Abstract

The treatment of patients with Hodgkin lymphoma (HL) is currently based on pretreatment risk stratification aimed at reducing late therapy-related toxicity. Functional Gallium67 scintigraphy was previously used for an interim assessment of response to therapy. Recently, an interim FDG-PET was suggested as a prognostic parameter for a failure-free survival. Reported here is the significance of an interim PET when integrated into a therapeutic protocol and used for an interim risk assessment. A cohort of 89 patients with Hodgkin lymphoma treated in a single medical center since 2001 was evaluated. Three patients had stage I disease, 48 - stage II, 15 - stage III and 23 - had stage IV. Assessment of the patients using the International Prognostic Score (IPS) showed that 20% had early disease with no score evaluable, in 18% the score was 0–2 and 62% of patients had a score of 3–6. Twenty eight patients were treated with 6 cycles of ABVD (Adriamycin, Bleomycin, Vinblastine, Dacarbazine) and 61 patients received BEACOPP combinations (bleomycin, etoposide, doxorubicin, cyclophosphamide, vincristine, procarbazine, and prednisone) for 6 cycles. Baseline PET/CT was performed in 87 patients while following 1st, 2nd or 3rd cycle of chemotherapy this test was repeated in 15, 70 and 4 patients, respectively. The 3-year failure-free survival (FFS) and the overall survival (OS) for patients with an interim negative study compared to those with an interim positive study were 95% versus 79% and 98% versus 89%, respectively. A subgroup of 11 patients who received escalated therapy following a positive interim PET had a 73% FFS. Three of these patients had primary progressive disease despite interim escalation of therapy. The 3-year negative predictive value of PET/CT was independent of patient risk group or chemotherapy used. Assessing the positive predictive value is difficult owing to the relatively small number of patients (19) as well as the dilemma of interpreting outcome therapy that was intensified based on the interim positive scintigraphy. Never-the-less, the data indicate that at least 27% of patients with a positive interim PET/CT will not be disease free at 3 years. The hazard ratio for a positive interim PET study is 6.2 CI (1.5–26), p=0.012. In conclusion, an interim negative PET/CT is highly predictive of prolonged FFS and OS. Prospective studies are needed to determine whether such an interim negative scan can be used to further reduce the dose intensity. An interim positive scan portends a poorer prognosis although the precise degree of predictability cannot be assessed from this study where therapy was escalated as a result of such scintigraphic findings.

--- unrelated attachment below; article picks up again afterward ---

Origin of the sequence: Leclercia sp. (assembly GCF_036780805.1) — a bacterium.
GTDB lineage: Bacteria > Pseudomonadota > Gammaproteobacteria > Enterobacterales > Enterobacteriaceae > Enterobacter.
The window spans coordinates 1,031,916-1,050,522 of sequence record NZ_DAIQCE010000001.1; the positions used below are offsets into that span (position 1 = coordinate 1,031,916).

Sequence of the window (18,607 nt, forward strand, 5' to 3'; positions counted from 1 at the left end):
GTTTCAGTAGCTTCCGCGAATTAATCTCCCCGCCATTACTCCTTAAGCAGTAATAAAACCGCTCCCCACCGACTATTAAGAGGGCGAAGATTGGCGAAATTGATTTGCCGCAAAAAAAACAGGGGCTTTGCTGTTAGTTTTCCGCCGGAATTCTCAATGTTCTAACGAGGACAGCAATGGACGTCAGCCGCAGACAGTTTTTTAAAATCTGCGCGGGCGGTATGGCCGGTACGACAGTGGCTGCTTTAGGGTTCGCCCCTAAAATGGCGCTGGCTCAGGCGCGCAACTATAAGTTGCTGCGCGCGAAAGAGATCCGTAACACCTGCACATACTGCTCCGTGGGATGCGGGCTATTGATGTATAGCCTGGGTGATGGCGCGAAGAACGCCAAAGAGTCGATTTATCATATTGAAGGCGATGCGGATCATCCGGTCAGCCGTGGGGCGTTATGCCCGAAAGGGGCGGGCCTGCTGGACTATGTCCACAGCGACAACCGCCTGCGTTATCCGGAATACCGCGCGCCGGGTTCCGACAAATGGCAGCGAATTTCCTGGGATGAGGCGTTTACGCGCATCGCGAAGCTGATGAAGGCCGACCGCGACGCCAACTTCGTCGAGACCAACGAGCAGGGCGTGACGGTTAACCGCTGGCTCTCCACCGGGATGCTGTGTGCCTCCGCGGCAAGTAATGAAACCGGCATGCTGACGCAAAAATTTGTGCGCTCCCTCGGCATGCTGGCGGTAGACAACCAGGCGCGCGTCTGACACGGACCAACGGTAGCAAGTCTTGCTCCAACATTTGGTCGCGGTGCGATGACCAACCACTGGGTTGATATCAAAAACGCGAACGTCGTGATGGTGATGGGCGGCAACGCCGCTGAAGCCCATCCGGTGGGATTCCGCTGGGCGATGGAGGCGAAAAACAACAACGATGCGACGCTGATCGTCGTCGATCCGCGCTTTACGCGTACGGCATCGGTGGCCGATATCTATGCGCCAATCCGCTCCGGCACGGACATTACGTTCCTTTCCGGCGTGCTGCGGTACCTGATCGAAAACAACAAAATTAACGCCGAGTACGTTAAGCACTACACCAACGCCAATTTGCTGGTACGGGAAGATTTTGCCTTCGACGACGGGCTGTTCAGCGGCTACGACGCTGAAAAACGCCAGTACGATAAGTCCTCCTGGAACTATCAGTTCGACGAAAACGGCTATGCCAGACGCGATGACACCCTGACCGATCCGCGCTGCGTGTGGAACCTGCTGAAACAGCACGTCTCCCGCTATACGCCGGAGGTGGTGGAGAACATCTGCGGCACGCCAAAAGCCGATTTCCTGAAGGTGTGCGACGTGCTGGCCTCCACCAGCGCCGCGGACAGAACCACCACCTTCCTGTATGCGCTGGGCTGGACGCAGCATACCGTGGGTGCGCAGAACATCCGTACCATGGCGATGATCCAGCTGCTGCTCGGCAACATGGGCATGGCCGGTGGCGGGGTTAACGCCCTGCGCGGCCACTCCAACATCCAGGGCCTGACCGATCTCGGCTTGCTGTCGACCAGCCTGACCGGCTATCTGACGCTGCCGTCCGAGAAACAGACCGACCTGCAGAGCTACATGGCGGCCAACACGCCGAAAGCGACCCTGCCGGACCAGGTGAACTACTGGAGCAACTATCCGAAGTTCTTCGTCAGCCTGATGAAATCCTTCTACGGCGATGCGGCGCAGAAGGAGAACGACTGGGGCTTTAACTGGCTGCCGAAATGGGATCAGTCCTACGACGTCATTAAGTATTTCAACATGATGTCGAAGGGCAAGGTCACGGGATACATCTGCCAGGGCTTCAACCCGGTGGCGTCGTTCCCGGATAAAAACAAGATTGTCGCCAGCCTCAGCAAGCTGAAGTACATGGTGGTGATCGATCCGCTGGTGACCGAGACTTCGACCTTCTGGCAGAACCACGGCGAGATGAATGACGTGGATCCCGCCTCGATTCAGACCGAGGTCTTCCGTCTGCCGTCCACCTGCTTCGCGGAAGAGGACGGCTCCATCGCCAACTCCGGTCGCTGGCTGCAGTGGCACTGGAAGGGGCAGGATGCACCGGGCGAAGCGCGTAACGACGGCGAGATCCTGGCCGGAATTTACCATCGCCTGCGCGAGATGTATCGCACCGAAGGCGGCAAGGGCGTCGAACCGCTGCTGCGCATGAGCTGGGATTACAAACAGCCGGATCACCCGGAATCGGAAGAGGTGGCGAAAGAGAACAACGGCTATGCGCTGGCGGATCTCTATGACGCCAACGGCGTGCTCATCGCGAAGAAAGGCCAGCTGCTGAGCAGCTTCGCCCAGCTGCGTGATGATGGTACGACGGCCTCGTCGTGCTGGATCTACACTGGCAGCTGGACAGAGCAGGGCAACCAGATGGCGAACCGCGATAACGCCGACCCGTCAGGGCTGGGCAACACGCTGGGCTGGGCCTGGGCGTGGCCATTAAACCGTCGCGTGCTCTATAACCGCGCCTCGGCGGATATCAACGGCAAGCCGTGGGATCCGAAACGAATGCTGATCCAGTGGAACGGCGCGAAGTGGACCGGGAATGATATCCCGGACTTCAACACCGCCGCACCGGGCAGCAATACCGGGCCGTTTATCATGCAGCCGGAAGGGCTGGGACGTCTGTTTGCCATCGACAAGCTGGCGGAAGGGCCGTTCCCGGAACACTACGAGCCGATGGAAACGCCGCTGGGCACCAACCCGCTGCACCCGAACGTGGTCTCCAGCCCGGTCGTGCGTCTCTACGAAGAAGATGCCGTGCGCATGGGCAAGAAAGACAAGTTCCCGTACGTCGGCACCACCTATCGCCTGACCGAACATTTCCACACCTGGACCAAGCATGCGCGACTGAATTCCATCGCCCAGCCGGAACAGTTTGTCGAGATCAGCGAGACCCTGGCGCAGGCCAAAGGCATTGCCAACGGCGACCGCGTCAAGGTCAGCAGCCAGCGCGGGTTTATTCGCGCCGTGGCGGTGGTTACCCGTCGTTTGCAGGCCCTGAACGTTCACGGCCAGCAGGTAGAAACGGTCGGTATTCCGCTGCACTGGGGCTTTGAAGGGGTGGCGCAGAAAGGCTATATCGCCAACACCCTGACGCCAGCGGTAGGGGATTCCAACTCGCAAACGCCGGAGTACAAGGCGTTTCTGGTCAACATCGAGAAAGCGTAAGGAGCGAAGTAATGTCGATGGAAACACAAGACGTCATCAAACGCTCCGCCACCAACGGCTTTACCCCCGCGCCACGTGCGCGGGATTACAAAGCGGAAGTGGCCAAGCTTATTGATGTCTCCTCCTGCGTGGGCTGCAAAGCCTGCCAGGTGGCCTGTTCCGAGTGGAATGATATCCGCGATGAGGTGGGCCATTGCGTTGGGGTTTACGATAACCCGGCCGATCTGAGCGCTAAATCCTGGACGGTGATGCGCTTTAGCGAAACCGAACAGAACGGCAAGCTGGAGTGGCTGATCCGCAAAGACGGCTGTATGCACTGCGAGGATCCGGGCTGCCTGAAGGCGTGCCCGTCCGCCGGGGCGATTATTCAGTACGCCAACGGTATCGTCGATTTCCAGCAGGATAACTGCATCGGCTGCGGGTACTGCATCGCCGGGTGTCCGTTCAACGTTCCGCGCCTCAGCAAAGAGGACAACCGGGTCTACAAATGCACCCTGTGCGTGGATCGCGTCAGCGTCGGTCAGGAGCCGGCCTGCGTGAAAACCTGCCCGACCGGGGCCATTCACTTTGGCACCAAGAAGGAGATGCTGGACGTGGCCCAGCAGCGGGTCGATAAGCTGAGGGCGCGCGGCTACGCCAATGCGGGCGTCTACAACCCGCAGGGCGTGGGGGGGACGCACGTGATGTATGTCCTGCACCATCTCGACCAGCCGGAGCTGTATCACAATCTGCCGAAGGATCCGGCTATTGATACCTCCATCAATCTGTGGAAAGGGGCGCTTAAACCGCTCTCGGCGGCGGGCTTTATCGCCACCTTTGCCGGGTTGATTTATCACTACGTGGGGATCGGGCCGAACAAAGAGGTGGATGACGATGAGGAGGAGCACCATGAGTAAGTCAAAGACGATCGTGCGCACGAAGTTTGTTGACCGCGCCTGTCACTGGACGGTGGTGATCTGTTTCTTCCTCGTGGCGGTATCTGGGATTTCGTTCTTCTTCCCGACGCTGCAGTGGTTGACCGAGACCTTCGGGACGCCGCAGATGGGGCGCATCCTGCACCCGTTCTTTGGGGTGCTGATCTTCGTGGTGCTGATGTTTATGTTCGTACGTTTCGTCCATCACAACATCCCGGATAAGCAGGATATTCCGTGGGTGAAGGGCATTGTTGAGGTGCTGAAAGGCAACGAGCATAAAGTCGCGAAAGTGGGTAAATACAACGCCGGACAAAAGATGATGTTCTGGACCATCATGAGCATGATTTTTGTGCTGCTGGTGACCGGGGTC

Interim PET3-yr FFS3-yr OSMedian follow up - months
   
Negative study: Group A (n=70) 67/70 95.3% 98.1% 29 (5–55) 
Positive study: Group B: Residual uptake (n=19) 14/19 79.0% 89.2% 36 (7–66) 
Escalation of therapy post positive study: Group C: (n=11) 8/11 72.7% 81.8% 37 
Log rank test: Groups A vs B: 0.004 Groups A vs B: 0.05 
 Groups A vs C: 0.007 Groups A vs C: 0.008 
Interim PET3-yr FFS3-yr OSMedian follow up - months
   
Negative study: Group A (n=70) 67/70 95.3% 98.1% 29 (5–55) 
Positive study: Group B: Residual uptake (n=19) 14/19 79.0% 89.2% 36 (7–66) 
Escalation of therapy post positive study: Group C: (n=11) 8/11 72.7% 81.8% 37 
Log rank test: Groups A vs B: 0.004 Groups A vs B: 0.05 
 Groups A vs C: 0.007 Groups A vs C: 0.008 

Disclosure: No relevant conflicts of interest to declare.

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